Recognition of the council as the sole representative of Syria's diverse population will bring the United States into line with Britain, France and several of America's Arab allies, which took the same step shortly after the body was created at a meeting of opposition representatives in Qatar last month.

    The U.S. had been leading international efforts to prod the fractured Syrian opposition into coalescing around a leadership that would truly represent all of the country's factions and religions. Yet it had held back from granting recognition to the group until it demonstrated that it could organize itself in credible fashion.

    In particular, Washington had wanted to see the group set up smaller committees that could deal with specific immediate and short-term issues, such as governing currently liberated parts of Syria and putting in place institutions to address the needs of people once Assad is ousted. Some of those committees could form the basis of a transitional government.

    Officials said the U.S. evolution in recognizing Syria's opposition would closely mirror the process the administration took last year in Libya with its opposition.

    "I would remind you of how this went in the Libya context where we were able to take progressive steps as the Libyan opposition themselves took steps to work with them, and to advance the way we dealt with them politically," State Department spokeswoman Victoria Nuland said Monday.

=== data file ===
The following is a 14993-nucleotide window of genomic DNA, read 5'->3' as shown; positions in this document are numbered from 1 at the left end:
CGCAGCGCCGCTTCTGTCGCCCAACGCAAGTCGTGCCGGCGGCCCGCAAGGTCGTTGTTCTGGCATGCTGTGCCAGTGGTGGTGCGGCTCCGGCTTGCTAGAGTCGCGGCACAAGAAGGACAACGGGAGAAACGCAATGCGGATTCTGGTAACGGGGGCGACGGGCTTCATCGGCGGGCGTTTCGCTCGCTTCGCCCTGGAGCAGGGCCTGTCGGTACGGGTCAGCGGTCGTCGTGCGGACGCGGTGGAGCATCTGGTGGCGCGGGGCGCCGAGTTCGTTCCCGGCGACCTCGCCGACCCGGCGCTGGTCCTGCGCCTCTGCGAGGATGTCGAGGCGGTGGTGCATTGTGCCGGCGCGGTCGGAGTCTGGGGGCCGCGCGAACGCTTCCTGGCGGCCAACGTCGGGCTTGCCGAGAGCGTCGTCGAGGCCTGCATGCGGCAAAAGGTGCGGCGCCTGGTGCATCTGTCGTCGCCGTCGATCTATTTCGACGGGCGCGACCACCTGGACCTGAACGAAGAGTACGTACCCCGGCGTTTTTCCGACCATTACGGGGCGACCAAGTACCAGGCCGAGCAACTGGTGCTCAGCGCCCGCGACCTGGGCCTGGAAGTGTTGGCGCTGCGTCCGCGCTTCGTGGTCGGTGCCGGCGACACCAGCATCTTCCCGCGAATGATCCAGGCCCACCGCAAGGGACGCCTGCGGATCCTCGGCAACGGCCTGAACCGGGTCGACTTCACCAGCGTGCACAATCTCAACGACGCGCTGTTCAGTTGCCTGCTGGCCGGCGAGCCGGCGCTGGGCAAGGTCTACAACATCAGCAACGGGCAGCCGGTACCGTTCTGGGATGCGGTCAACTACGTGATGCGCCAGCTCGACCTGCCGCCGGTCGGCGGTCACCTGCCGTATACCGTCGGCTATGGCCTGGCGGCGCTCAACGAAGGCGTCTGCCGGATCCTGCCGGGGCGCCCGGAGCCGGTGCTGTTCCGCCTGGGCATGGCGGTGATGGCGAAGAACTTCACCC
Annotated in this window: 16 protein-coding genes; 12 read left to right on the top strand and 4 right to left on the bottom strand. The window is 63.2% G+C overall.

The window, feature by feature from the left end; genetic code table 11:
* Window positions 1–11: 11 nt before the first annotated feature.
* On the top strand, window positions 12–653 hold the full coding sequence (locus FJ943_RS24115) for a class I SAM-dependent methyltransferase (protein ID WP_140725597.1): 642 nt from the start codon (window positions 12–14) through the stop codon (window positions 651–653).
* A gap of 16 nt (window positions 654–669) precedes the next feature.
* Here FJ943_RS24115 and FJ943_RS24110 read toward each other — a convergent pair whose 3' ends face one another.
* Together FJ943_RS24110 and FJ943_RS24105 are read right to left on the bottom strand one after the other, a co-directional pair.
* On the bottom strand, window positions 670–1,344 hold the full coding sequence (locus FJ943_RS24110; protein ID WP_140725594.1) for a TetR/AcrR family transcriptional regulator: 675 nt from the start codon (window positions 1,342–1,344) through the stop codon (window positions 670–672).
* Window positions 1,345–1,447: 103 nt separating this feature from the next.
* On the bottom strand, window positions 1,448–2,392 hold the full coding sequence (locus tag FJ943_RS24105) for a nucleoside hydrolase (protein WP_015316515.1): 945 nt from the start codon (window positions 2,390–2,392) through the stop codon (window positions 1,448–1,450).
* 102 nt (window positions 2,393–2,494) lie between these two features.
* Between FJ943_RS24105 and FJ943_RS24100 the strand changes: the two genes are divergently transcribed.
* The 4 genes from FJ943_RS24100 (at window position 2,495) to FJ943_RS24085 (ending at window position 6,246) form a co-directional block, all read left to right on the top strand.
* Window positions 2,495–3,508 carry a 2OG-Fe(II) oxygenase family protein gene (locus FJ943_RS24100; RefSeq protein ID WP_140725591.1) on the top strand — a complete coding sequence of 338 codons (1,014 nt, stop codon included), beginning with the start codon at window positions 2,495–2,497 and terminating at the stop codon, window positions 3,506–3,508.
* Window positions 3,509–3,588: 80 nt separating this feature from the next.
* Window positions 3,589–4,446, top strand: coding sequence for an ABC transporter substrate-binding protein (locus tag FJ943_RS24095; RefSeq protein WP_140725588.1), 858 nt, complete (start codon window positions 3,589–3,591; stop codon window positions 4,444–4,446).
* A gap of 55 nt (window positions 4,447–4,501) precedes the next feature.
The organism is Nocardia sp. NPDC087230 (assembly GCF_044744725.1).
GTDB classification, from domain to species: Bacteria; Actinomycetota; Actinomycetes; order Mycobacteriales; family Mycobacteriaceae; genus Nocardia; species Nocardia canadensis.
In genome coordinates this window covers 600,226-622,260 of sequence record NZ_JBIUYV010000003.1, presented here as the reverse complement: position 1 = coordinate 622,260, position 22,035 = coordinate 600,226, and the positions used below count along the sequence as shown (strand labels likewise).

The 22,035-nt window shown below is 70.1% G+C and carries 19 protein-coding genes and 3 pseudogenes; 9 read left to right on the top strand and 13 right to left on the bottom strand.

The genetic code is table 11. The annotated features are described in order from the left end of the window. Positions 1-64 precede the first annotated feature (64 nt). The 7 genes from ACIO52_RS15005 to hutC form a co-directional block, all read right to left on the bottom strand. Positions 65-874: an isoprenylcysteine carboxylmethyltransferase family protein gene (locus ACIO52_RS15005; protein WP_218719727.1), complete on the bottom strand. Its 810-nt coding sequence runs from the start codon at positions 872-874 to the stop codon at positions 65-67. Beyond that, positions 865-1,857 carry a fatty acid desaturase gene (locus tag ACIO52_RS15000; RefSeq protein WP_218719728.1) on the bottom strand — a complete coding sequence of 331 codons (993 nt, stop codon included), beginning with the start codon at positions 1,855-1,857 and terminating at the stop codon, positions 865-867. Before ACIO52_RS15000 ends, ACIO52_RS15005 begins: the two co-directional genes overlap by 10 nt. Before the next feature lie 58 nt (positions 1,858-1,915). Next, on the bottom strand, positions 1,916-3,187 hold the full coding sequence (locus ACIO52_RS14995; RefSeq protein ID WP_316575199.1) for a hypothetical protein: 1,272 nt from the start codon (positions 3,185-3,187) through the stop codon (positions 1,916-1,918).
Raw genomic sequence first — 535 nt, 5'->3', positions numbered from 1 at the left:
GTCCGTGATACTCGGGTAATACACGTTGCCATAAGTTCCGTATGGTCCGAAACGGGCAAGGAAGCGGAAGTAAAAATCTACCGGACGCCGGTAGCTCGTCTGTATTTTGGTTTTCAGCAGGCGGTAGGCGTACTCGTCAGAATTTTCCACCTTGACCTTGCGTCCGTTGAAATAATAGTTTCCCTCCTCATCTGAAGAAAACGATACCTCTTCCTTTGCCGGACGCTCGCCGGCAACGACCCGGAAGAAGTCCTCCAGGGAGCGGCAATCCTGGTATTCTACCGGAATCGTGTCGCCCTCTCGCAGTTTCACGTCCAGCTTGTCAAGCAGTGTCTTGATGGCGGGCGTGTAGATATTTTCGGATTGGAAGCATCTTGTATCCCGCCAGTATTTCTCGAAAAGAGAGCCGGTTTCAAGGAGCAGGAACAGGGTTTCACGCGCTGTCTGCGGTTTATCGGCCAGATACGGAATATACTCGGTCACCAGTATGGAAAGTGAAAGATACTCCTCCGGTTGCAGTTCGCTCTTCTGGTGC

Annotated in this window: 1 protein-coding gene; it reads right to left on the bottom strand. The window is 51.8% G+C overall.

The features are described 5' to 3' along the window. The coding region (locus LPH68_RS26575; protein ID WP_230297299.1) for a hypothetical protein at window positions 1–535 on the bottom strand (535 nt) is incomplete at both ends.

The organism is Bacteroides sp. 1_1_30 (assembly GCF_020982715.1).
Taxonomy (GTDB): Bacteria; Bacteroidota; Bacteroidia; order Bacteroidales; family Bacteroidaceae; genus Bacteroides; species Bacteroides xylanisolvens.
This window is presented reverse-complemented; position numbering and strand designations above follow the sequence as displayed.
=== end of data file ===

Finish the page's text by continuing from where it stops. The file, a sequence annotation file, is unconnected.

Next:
In that case, Libya's National Transitional Council moved from being "a" legitimate representative to "the" legitimate representative of the Libyan people. While the revolution was still going on, the council then opened an office in Washington, and the administration sent the late Ambassador Chris Stevens to Benghazi, Libya, as an envoy in return. The move also opened the door for Libya's new leaders to access billions of dollars in assets frozen in U.S. banks that had belonged to the Qaddafi regime.

    The move could allow the Syrian opposition to set up a liaison office in Washington with a de facto ambassador.

    It is unclear, however, given the level of violence in Syria and the potential threat of chemical weapons, if the U.S. would soon send a representative to rebel-controlled areas of the country.

    The conflict started 20 months ago as an uprising against Assad, whose family has ruled the country for four decades. It quickly morphed into a civil war, with rebels taking up arms to fight back against a bloody crackdown by the government. According to activists, at least 40,000 people have been killed since March 2011.